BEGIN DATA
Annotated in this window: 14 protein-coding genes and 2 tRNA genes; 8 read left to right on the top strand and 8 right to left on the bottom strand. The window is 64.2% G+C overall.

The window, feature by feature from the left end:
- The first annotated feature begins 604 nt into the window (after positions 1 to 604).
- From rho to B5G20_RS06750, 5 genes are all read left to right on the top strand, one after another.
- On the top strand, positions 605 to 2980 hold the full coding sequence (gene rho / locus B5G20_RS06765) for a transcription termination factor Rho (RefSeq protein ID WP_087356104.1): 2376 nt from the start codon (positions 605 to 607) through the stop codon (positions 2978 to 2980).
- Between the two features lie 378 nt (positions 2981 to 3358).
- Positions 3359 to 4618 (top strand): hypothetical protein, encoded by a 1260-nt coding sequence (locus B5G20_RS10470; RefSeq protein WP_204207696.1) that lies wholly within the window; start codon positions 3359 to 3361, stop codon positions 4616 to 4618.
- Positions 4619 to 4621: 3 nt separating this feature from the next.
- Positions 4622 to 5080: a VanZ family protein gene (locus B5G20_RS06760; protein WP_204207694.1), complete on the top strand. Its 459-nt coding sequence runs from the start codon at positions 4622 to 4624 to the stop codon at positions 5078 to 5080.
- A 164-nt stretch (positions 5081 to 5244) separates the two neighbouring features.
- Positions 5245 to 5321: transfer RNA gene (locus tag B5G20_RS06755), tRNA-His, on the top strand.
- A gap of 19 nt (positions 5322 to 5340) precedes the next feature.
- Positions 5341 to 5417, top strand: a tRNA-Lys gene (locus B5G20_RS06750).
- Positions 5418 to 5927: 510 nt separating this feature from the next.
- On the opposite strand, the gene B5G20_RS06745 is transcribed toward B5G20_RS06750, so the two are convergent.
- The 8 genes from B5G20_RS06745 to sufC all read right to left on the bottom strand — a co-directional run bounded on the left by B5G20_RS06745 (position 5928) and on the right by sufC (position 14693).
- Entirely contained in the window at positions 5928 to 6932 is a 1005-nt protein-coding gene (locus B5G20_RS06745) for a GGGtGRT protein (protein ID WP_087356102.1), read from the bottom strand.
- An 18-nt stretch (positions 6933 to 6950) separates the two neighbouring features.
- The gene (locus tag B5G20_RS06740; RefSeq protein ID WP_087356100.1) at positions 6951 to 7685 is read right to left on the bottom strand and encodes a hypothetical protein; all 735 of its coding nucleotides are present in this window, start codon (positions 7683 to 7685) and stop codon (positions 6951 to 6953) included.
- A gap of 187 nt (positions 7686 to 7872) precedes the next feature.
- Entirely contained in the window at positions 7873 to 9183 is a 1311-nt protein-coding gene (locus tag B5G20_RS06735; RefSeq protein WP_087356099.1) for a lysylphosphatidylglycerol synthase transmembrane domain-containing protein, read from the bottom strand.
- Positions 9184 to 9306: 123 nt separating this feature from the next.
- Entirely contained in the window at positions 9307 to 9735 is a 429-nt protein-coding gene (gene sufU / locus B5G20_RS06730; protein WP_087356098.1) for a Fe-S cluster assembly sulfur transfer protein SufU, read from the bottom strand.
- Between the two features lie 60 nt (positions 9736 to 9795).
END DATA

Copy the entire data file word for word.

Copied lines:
Annotated in this window: 14 protein-coding genes and 2 tRNA genes; 8 read left to right on the top strand and 8 right to left on the bottom strand. The window is 64.2% G+C overall.

The window, feature by feature from the left end:
- The first annotated feature begins 604 nt into the window (after positions 1 to 604).
- From rho to B5G20_RS06750, 5 genes are all read left to right on the top strand, one after another.
- On the top strand, positions 605 to 2980 hold the full coding sequence (gene rho / locus B5G20_RS06765) for a transcription termination factor Rho (RefSeq protein ID WP_087356104.1): 2376 nt from the start codon (positions 605 to 607) through the stop codon (positions 2978 to 2980).
- Between the two features lie 378 nt (positions 2981 to 3358).
- Positions 3359 to 4618 (top strand): hypothetical protein, encoded by a 1260-nt coding sequence (locus B5G20_RS10470; RefSeq protein WP_204207696.1) that lies wholly within the window; start codon positions 3359 to 3361, stop codon positions 4616 to 4618.
- Positions 4619 to 4621: 3 nt separating this feature from the next.
- Positions 4622 to 5080: a VanZ family protein gene (locus B5G20_RS06760; protein WP_204207694.1), complete on the top strand. Its 459-nt coding sequence runs from the start codon at positions 4622 to 4624 to the stop codon at positions 5078 to 5080.
- A 164-nt stretch (positions 5081 to 5244) separates the two neighbouring features.
- Positions 5245 to 5321: transfer RNA gene (locus tag B5G20_RS06755), tRNA-His, on the top strand.
- A gap of 19 nt (positions 5322 to 5340) precedes the next feature.
- Positions 5341 to 5417, top strand: a tRNA-Lys gene (locus B5G20_RS06750).
- Positions 5418 to 5927: 510 nt separating this feature from the next.
- On the opposite strand, the gene B5G20_RS06745 is transcribed toward B5G20_RS06750, so the two are convergent.
- The 8 genes from B5G20_RS06745 to sufC all read right to left on the bottom strand — a co-directional run bounded on the left by B5G20_RS06745 (position 5928) and on the right by sufC (position 14693).
- Entirely contained in the window at positions 5928 to 6932 is a 1005-nt protein-coding gene (locus B5G20_RS06745) for a GGGtGRT protein (protein ID WP_087356102.1), read from the bottom strand.
- An 18-nt stretch (positions 6933 to 6950) separates the two neighbouring features.
- The gene (locus tag B5G20_RS06740; RefSeq protein ID WP_087356100.1) at positions 6951 to 7685 is read right to left on the bottom strand and encodes a hypothetical protein; all 735 of its coding nucleotides are present in this window, start codon (positions 7683 to 7685) and stop codon (positions 6951 to 6953) included.
- A gap of 187 nt (positions 7686 to 7872) precedes the next feature.
- Entirely contained in the window at positions 7873 to 9183 is a 1311-nt protein-coding gene (locus tag B5G20_RS06735; RefSeq protein WP_087356099.1) for a lysylphosphatidylglycerol synthase transmembrane domain-containing protein, read from the bottom strand.
- Positions 9184 to 9306: 123 nt separating this feature from the next.
- Entirely contained in the window at positions 9307 to 9735 is a 429-nt protein-coding gene (gene sufU / locus B5G20_RS06730; protein WP_087356098.1) for a Fe-S cluster assembly sulfur transfer protein SufU, read from the bottom strand.
- Between the two features lie 60 nt (positions 9736 to 9795).